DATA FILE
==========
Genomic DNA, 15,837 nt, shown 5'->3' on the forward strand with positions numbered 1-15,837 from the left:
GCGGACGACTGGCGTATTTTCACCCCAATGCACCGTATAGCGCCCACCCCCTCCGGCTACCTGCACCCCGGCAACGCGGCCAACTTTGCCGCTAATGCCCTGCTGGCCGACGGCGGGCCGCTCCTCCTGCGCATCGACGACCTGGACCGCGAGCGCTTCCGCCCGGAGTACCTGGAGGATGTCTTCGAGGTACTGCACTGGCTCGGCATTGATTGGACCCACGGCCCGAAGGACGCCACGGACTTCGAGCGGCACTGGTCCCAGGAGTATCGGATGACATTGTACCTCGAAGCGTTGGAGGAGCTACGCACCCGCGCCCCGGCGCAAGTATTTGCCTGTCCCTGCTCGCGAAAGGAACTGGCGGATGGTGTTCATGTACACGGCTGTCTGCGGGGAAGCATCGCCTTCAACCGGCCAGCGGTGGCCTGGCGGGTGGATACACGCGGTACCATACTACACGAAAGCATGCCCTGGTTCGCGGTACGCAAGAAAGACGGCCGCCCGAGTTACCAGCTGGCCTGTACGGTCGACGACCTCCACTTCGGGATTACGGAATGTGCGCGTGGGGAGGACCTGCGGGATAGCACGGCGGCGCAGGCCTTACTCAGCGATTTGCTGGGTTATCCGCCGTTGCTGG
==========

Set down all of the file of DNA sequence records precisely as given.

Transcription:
Genomic DNA, 15,837 nt, shown 5'->3' on the forward strand with positions numbered 1-15,837 from the left:
GCGGACGACTGGCGTATTTTCACCCCAATGCACCGTATAGCGCCCACCCCCTCCGGCTACCTGCACCCCGGCAACGCGGCCAACTTTGCCGCTAATGCCCTGCTGGCCGACGGCGGGCCGCTCCTCCTGCGCATCGACGACCTGGACCGCGAGCGCTTCCGCCCGGAGTACCTGGAGGATGTCTTCGAGGTACTGCACTGGCTCGGCATTGATTGGACCCACGGCCCGAAGGACGCCACGGACTTCGAGCGGCACTGGTCCCAGGAGTATCGGATGACATTGTACCTCGAAGCGTTGGAGGAGCTACGCACCCGCGCCCCGGCGCAAGTATTTGCCTGTCCCTGCTCGCGAAAGGAACTGGCGGATGGTGTTCATGTACACGGCTGTCTGCGGGGAAGCATCGCCTTCAACCGGCCAGCGGTGGCCTGGCGGGTGGATACACGCGGTACCATACTACACGAAAGCATGCCCTGGTTCGCGGTACGCAAGAAAGACGGCCGCCCGAGTTACCAGCTGGCCTGTACGGTCGACGACCTCCACTTCGGGATTACGGAATGTGCGCGTGGGGAGGACCTGCGGGATAGCACGGCGGCGCAGGCCTTACTCAGCGATTTGCTGGGTTATCCGCCGTTGCTGG